He was taken to a natural enlarged enclosure where he was put under observation and treatment. Apparently the damage to him was considerable, and he was in no condition for a surgery. A team of expert vets were summoned from across the country.

Bheema was born in July/August of 2011.

His father was Kankata and mother was Budbudi. He was one in the litter of four. One of his siblings Bajrang is still doing well in another zone of Kanha. Bheema was frequently sighted in Mukki and Kisli zones. He was one Tiger who was not shy of tourists, and gave ample photo opportunities, sighted almost twice a week if not more in his peak days, i.e. until summer of 2016. Usually his sighting was not just a glimpse. He was often seen walking on the vehicle tracks for kms. After his sighting the tourists would go back satiated and delighted always.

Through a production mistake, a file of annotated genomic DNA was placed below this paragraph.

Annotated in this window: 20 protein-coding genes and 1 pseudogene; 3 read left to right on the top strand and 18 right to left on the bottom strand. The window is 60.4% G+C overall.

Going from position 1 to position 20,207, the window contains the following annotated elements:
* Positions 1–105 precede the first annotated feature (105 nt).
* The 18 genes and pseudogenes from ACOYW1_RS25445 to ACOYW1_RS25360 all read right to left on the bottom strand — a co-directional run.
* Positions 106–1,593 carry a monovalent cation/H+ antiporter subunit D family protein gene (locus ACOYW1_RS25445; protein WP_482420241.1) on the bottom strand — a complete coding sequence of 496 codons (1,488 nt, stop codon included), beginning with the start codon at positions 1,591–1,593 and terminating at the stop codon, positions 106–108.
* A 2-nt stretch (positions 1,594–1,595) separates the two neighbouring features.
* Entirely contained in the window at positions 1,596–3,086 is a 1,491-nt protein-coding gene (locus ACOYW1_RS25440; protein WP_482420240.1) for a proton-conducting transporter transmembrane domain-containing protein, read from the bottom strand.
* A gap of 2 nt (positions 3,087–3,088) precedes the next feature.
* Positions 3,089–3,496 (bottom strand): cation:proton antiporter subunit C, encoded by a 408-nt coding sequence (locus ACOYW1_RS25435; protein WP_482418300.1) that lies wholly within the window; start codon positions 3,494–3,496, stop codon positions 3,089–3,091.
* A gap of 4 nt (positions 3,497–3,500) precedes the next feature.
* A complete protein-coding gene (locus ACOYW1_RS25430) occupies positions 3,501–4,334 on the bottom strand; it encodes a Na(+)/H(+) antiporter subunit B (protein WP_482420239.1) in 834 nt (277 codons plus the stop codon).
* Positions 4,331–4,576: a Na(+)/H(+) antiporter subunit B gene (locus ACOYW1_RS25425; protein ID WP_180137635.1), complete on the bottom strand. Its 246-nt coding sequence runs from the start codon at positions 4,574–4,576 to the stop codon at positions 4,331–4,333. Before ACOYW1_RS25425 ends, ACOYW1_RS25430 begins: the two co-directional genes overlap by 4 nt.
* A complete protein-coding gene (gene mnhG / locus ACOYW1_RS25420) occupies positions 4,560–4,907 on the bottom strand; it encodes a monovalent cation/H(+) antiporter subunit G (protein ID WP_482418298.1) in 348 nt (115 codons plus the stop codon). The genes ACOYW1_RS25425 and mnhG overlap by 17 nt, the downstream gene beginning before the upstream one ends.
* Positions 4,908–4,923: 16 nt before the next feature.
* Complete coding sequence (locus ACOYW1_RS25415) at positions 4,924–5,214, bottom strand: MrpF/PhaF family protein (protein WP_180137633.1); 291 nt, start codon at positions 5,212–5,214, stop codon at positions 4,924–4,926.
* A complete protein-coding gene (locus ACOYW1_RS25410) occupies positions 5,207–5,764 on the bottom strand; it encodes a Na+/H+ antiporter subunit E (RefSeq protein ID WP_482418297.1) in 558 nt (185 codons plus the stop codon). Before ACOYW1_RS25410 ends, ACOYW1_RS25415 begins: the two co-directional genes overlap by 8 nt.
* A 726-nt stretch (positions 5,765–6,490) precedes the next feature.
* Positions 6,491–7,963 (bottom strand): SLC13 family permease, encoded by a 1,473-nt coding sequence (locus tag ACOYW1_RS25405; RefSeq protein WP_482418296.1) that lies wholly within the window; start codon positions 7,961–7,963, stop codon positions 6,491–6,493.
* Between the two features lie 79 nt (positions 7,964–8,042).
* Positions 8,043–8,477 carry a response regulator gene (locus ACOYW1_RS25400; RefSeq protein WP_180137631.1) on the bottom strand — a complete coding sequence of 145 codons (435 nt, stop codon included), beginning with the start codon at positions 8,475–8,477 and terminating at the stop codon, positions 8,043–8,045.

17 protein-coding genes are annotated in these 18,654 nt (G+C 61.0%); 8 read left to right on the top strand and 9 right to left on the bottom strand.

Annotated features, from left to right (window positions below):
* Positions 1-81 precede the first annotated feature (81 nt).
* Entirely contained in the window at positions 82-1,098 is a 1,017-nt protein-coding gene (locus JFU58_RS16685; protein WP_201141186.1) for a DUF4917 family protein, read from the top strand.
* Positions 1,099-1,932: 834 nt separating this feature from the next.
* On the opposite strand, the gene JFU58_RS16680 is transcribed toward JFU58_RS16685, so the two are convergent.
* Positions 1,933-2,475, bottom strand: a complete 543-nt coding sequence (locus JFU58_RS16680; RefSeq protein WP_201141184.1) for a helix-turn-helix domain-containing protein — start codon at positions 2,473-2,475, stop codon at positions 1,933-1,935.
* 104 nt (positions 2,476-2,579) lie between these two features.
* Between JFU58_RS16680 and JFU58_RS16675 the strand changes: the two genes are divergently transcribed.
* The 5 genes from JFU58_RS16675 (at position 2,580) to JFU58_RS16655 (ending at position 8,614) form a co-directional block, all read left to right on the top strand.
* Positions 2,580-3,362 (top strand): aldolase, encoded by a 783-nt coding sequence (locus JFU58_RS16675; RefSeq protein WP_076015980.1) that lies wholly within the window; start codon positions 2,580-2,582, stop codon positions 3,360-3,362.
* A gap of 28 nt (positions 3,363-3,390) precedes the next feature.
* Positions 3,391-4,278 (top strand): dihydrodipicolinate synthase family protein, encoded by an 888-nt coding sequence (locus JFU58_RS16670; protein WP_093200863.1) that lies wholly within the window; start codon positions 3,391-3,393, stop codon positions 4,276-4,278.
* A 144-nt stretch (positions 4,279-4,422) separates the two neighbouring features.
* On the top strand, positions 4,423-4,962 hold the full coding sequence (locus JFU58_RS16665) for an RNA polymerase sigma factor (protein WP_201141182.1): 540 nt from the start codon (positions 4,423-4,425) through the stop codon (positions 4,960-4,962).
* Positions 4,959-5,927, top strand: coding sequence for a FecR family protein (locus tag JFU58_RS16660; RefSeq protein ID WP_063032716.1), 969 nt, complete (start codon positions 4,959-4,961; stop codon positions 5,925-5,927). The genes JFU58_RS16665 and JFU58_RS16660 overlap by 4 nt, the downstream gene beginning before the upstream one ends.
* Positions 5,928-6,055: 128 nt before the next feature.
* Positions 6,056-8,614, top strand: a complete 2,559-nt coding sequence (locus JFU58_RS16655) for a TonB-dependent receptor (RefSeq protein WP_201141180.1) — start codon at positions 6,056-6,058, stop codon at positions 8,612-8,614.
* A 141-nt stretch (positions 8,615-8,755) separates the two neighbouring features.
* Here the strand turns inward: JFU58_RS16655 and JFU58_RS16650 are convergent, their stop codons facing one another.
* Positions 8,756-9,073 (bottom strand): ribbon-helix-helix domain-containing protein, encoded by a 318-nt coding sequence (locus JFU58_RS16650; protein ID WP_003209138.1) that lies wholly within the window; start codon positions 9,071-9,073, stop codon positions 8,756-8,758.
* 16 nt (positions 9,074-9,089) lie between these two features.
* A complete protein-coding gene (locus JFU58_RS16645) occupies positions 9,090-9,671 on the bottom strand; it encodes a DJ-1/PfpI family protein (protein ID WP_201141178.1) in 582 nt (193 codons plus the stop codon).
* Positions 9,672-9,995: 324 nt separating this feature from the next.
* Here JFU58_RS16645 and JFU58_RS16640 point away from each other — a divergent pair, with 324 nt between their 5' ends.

My personal experience with Bheema; the Peaceful Warrior

It was 11th June 2015, an afternoon safari. I had just finished an amazing sighting / session with Umarpani male which lasted about 30 minutes when we decided to go and wait at the Babathenga waterhole. We had zero expectation of any sighting. The weather was a bit humid, and suddenly we hear a sambar alarm call. For a moment I did not believe my ears, I looked at Naren on the wheels and the second alarm call.

Now, when a Sambar deer calls it is most certain that he has sighted a Tiger. And if he calls twice in succession then it means that the Tiger is active. We started our vehicle and headed just 50 meters ahead from where the call came. As we reached the area, the sambar called again. We switched off the ignition and waited.

Anxious moments…